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  • Author: F. Cisárik x
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The creation of a registry of patients with rare diseases is a priority of the National Strategy for Rare Diseases as well as of the National Plan for Rare Diseases. Knowledge of the real number of patients with rare diseases would thus, in addition to basic clinical information, represent an important point in planning health and social care. The presented work introduces points of departure which constitute the basis of a new specific National Registry of Patients with Rare Diseases in the Slovak Republic. Its creation builds on the existing registries as well as on the structure of health care in the Slovak Republic. With the protection of personal data in mind, the collection of data will be carried out by the National Centre of Health Information (NCHI), which will also use the existing tool in the process of creation. Thanks to the cooperation between NCHI and the Slovak Society of Medical Genetics, NCHI developed separate reporting forms on rare diseases according to OMIM (Online Mendelian Inheritance in Man) and ORPHANET rare disease coding (ORPHA codes of rare diseases), and the International classification of diseases code (ICD 10). The activities also include cooperation with the existing registries (part of which are rare diseases). For example National Registry of Congenital Developmental Heart Defects, national register of neuromuscular disorders, oncologic register or register of diabetes mellitus. Gathering the information from these registries we will extend the data about rare diseases in the Slovak republic. At the international level the participation in the European Surveillance of Congenital Anomalies (EUROCAT) is important.

The author elaborates on the requirements for the creation of a national plan for rare disease on the basis of three fundamental parts of the problem: Centres of expertise - European reference network - European registers of rare diseases. He presents some positive examples of the latest developments and points out the difficulties of creation of registers of rare diseases in Europe, as well as in the SR. He emphasizes the role and engagement of the Ministry of Health in the implementation of partial tasks in the process of creation of the national plan and stresses the need to concentrate on a small number of fundamental tasks.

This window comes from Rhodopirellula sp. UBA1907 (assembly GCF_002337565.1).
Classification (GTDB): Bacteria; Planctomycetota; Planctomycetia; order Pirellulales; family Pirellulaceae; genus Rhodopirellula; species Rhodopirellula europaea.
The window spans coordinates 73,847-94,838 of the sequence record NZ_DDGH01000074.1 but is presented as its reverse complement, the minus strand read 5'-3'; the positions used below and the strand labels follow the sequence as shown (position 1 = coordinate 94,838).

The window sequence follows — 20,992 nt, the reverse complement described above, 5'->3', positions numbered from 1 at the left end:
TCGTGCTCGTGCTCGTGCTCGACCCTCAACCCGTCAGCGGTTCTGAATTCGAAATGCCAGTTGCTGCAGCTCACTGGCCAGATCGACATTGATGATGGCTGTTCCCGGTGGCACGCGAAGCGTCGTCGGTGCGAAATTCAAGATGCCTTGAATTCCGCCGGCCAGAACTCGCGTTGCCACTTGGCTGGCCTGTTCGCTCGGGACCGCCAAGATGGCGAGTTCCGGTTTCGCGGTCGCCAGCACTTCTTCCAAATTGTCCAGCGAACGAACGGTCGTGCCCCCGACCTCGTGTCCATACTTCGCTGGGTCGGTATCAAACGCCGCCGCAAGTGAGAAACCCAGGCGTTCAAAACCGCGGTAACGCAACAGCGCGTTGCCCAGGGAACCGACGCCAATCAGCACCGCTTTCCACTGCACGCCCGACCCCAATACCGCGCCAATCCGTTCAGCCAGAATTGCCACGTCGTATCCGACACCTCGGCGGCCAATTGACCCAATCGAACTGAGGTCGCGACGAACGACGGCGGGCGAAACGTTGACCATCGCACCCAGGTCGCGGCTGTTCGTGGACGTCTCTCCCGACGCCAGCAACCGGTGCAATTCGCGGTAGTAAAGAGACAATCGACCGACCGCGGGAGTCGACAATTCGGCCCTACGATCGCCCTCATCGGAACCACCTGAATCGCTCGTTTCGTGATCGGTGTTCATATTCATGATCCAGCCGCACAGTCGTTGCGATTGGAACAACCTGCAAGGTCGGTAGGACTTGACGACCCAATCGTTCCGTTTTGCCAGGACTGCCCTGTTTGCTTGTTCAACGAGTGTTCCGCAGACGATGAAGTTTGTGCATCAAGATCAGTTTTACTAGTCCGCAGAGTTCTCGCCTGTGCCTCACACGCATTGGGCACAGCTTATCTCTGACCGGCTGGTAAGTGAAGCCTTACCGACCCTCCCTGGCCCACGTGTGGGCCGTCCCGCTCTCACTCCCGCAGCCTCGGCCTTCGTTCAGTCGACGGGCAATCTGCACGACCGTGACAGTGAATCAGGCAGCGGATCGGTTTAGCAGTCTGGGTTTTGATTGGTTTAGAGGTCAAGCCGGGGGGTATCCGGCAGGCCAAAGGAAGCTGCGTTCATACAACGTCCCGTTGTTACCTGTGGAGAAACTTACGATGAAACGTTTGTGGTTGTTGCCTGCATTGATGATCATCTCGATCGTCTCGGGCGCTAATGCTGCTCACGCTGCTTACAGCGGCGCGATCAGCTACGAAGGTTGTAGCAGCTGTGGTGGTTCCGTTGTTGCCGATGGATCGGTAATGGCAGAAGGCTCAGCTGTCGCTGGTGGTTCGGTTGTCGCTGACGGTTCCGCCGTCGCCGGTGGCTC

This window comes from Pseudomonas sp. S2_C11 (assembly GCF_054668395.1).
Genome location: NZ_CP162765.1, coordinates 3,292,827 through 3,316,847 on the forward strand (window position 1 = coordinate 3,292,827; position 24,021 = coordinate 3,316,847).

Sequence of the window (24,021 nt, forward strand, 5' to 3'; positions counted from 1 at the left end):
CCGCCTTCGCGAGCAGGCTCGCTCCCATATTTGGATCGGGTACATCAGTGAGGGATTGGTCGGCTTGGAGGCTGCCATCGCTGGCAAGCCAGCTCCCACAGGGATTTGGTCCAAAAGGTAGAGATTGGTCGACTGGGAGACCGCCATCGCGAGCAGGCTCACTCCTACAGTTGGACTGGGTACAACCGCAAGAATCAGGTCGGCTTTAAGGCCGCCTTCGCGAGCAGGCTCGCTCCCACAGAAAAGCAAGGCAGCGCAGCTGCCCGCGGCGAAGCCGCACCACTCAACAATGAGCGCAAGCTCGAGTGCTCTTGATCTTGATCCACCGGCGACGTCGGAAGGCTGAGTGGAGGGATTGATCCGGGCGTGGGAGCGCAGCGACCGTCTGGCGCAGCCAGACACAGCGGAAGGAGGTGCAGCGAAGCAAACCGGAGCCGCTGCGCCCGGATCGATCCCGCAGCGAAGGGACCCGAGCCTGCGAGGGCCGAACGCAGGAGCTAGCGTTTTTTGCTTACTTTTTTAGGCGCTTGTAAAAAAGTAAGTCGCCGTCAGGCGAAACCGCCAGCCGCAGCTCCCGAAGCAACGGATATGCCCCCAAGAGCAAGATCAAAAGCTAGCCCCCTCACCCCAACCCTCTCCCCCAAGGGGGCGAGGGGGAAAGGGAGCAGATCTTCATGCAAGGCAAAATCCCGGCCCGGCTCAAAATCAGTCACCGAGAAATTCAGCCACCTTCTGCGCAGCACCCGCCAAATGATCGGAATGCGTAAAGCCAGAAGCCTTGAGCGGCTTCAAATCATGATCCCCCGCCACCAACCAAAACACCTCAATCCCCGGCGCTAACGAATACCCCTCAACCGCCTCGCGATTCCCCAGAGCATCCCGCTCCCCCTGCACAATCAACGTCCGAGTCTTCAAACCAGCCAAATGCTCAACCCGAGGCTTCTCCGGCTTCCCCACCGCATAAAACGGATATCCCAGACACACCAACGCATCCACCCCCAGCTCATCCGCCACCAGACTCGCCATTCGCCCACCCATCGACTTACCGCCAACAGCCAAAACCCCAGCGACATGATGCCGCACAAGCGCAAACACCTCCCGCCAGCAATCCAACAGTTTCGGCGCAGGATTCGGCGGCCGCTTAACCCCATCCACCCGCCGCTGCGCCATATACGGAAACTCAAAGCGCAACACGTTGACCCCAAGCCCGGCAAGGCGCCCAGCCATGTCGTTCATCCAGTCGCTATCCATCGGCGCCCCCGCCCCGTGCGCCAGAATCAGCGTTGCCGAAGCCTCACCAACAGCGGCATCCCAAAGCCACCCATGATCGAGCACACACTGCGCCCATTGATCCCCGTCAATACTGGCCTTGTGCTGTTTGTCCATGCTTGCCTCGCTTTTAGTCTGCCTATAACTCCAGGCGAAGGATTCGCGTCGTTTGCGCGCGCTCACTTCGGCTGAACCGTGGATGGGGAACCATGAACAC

Orphan drugs used for treatment in pediatric patients in the slovak republic

Due to the enormous success of scientific research in the field of paediatric medicine many once fatal children's diseases can now be cured. Great progress has also been achieved in the rehabilitation of disabilities. However, there is still a big group of diseases defined as rare, treatment of which has been traditionally neglected by the drug companies mainly due to unprofitability.

Since 2000 the treatment of rare diseases has been supported at the European level and in 2007 paediatric legislation was introduced. Both decisions together support treatment of rare diseases in children.

In this paper, we shortly characterise the possibilities of rare diseases treatment in children in the Slovak republic and bring the list of orphan medicine products (OMPs) with defined dosing in paediatrics, which were launched in the Slovak market. We also bring a list of OMPs with defined dosing in children, which are not available in the national market. This incentive may help in further formation of the national plan for treating rare diseases as well as improvement in treatment options and availability of rare disease treatment in children in Slovakia.


Genetic diagnostics of hereditary breast and ovarian cancer (HBOC) has been performed in Slovakia in many different forms before the year 2000. Complex HBOC genetic analysis consists of many steps, including the initial genetic consultation, laboratory testing of genes associated with HBOC, interpretation and report of DNA analysis results, secondary explanatory genetic consultation and recommendation of clinical management for pathological mutation carriers. Many clinicians are participating on this workflow, such as clinical geneticists, laboratory diagnosticians as well as gynaecologists, oncologists or radio-diagnosticians. Currently, genetic testing is still technically and financially demanding and aimed only at selected families or patients who fulfil the defined clinical indication criteria.

Positive result of DNA analysis, that is, detection of pathological mutation in genes associated with HBOC syndrome means that the risk of breast/ovarian cancer onset in mutation carriers is amplified. This predisposition markedly affects the clinical management and treatment of patient and other members of the family, thus creating the demand to establish widely accepted specific recommendations for genetic diagnostics of HBOC. In the past, the analysis of HBOC in Slovakia followed various technical approaches and indication criteria depending on the workflow of specific laboratory. The guidelines reported below adhere to the current trends in DNA analysis and clinical healthcare, define the criteria for diagnostic laboratories, conditions for genetic testing and determine indications for selection of HBOC families and further clinical management of mutation carriers.